How to Teach Vocabulary in Preschool

A child’s vocabulary is ever increasing, especially in preschool and before.  Understanding and using vocabulary is a foundational part of kindergarten readiness.   Keep reading to find few easy ways you can encourage your children’s language development.

Why Vocabulary Matters

Learning the names of colors and body parts is something we teach in preschool and just naturally ask toddlers to demonstrate.  But why?  I’ll bet unless you’ve researched it, you don’t realize how significant vocabulary development is in early childhood education.

In short, preschoolers who have a higher vocabulary → tend to go on to become better readers → reading is a critical skill for success in school and most occupations →  strong vocabulary is a jump towards academic success for years to come! (Neuman and Wright)

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How to Encourage Language Development in Preschool

Reading

Reading to children and making reading a fun event really make a difference.  I know that reading the same favorite books day after day gets old.  It really does matter though!

Children who read daily are more likely to have above average vocabulary attainment than children who read less often (19.6% vs. 12.0%); children who enjoy stories “a lot” are also more likely to have above average vocabulary attainment than children who enjoy stories less (17.1% vs. 11.6%,) (Formby 8)

The same survey goes on to show that a parent or caregiver sharing books with confidence also increases a child’s vocab skills.  Engaging with the book, such as pointing out pictures and asking questions does, too (Formby 15).

Related:  Handwriting: My Secret Weapon for Teaching Print Writing

Teach Vocabulary Explicitly

In addition to reading, flat out teaching children what a word means makes a big difference (Han, et al. 86).   When you’re reading, stop and say, “Do you know what that word means?”  Go a little deeper and use words the kids already understand to give them a child-friendly concept of the word.

Use New Vocabulary

Using new words in a variety of contexts really brings the idea together for the little ones (Han, et al. 86).  As I said above, reading and engaging in books, as well as defining vocab words plainly, are all fundamental to learning new vocabulary.  But, just as important, is the idea of using the new words to give the kids a more concrete and complete understanding.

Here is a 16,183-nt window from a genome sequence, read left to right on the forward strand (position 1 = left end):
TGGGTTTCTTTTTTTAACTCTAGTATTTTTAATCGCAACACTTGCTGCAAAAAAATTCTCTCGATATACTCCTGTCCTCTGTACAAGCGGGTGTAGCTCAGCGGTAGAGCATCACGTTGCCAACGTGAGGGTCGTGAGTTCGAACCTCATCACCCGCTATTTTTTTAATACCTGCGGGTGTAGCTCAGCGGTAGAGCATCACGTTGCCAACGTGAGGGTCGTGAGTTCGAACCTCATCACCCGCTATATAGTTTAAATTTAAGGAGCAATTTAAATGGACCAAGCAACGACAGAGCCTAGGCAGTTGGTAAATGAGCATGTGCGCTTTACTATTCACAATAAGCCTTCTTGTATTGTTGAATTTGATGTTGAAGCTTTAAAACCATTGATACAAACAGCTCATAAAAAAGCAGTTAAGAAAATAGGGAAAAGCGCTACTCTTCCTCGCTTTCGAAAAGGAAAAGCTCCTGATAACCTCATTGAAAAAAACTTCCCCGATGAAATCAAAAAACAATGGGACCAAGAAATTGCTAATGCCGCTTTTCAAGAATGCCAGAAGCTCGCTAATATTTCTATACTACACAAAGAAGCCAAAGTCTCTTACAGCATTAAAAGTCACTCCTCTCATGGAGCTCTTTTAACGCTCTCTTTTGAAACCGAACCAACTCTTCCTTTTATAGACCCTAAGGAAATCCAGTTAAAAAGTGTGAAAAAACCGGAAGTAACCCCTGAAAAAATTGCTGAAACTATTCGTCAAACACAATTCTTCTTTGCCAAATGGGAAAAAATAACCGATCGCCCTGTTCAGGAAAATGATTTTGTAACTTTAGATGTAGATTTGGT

Play Make Believe

If make believe is hard for you, you can always just set the stage and get the kids going.  Most importantly, playing pretend gets the little gears in their minds working.  Through this type of play, kids develop their oral language skills.  Oral language skills turn into literacy skills.  Guiding play in an educational way is actually an extremely effective way to help kids learn (Han, et al. 87).

You can follow my Dramatic Play Pinterest Board to get tons of ideas for make believe!

 


Featured Resource

These body parts posters are easy, peasy, lemon squeezy and super affordable for something that gets so much use! Click here or the image below to go to the product in my TpT store.

body parts printables


References


Formby, Susie. "Children's early literacy practices at home and in early years settings: Second annual survey of parents and practitioners." National Literacy Trust, 2014.

Han, Myae, et al. Does Play Make a Difference? How Play Intervention Affects the Vocabulary of Learning of At-Risk Preschoolers. American Journal of Play, Summer 2010, pp. 82-105.

Neuman, Susan B. and Wright, Tanya S.  "The Magic of Words: Teaching Vocabulary in the Early Childhood Classroom."  American Educator,  Summer 2014, pp. 4-13.

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